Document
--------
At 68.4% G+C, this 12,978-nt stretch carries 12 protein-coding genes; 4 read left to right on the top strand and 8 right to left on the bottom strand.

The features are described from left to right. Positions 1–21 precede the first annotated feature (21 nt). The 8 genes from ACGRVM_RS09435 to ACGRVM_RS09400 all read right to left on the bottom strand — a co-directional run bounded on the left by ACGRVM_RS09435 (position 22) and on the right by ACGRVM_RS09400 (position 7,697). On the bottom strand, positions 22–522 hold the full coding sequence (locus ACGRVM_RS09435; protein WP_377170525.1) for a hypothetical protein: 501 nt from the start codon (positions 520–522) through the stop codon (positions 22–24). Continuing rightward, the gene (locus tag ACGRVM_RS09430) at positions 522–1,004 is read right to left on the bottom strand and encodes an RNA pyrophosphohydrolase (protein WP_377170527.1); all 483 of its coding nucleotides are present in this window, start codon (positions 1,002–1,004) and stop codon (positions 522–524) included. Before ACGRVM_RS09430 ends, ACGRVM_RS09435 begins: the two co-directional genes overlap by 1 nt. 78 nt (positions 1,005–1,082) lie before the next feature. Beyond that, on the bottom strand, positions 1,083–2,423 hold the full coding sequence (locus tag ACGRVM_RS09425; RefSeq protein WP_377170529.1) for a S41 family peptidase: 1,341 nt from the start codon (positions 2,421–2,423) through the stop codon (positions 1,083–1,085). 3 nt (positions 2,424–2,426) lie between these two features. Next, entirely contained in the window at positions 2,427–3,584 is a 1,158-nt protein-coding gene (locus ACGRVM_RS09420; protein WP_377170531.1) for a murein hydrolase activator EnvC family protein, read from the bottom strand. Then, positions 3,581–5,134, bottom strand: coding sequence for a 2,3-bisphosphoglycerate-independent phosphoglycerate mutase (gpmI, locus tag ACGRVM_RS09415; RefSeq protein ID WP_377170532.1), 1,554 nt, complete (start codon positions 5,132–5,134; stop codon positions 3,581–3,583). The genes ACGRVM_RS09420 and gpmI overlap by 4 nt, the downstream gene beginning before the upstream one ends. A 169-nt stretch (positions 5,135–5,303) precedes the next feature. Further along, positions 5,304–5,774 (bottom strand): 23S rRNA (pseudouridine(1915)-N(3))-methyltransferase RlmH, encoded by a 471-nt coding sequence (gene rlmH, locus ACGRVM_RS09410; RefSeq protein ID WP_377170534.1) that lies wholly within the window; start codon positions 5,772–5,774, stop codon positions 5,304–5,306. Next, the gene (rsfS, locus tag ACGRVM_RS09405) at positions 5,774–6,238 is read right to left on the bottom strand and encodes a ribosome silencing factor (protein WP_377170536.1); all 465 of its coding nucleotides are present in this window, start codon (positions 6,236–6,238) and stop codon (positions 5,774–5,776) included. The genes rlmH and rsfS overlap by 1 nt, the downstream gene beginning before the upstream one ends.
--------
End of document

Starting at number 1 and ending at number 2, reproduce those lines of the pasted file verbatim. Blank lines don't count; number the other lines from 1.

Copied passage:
At 68.4% G+C, this 12,978-nt stretch carries 12 protein-coding genes; 4 read left to right on the top strand and 8 right to left on the bottom strand.

The features are described from left to right. Positions 1–21 precede the first annotated feature (21 nt). The 8 genes from ACGRVM_RS09435 to ACGRVM_RS09400 all read right to left on the bottom strand — a co-directional run bounded on the left by ACGRVM_RS09435 (position 22) and on the right by ACGRVM_RS09400 (position 7,697). On the bottom strand, positions 22–522 hold the full coding sequence (locus ACGRVM_RS09435; protein WP_377170525.1) for a hypothetical protein: 501 nt from the start codon (positions 520–522) through the stop codon (positions 22–24). Continuing rightward, the gene (locus tag ACGRVM_RS09430) at positions 522–1,004 is read right to left on the bottom strand and encodes an RNA pyrophosphohydrolase (protein WP_377170527.1); all 483 of its coding nucleotides are present in this window, start codon (positions 1,002–1,004) and stop codon (positions 522–524) included. Before ACGRVM_RS09430 ends, ACGRVM_RS09435 begins: the two co-directional genes overlap by 1 nt. 78 nt (positions 1,005–1,082) lie before the next feature. Beyond that, on the bottom strand, positions 1,083–2,423 hold the full coding sequence (locus tag ACGRVM_RS09425; RefSeq protein WP_377170529.1) for a S41 family peptidase: 1,341 nt from the start codon (positions 2,421–2,423) through the stop codon (positions 1,083–1,085). 3 nt (positions 2,424–2,426) lie between these two features. Next, entirely contained in the window at positions 2,427–3,584 is a 1,158-nt protein-coding gene (locus ACGRVM_RS09420; protein WP_377170531.1) for a murein hydrolase activator EnvC family protein, read from the bottom strand. Then, positions 3,581–5,134, bottom strand: coding sequence for a 2,3-bisphosphoglycerate-independent phosphoglycerate mutase (gpmI, locus tag ACGRVM_RS09415; RefSeq protein ID WP_377170532.1), 1,554 nt, complete (start codon positions 5,132–5,134; stop codon positions 3,581–3,583). The genes ACGRVM_RS09420 and gpmI overlap by 4 nt, the downstream gene beginning before the upstream one ends. A 169-nt stretch (positions 5,135–5,303) precedes the next feature. Further along, positions 5,304–5,774 (bottom strand): 23S rRNA (pseudouridine(1915)-N(3))-methyltransferase RlmH, encoded by a 471-nt coding sequence (gene rlmH, locus ACGRVM_RS09410; RefSeq protein ID WP_377170534.1) that lies wholly within the window; start codon positions 5,772–5,774, stop codon positions 5,304–5,306. Next, the gene (rsfS, locus tag ACGRVM_RS09405) at positions 5,774–6,238 is read right to left on the bottom strand and encodes a ribosome silencing factor (protein WP_377170536.1); all 465 of its coding nucleotides are present in this window, start codon (positions 6,236–6,238) and stop codon (positions 5,774–5,776) included. The genes rlmH and rsfS overlap by 1 nt, the downstream gene beginning before the upstream one ends.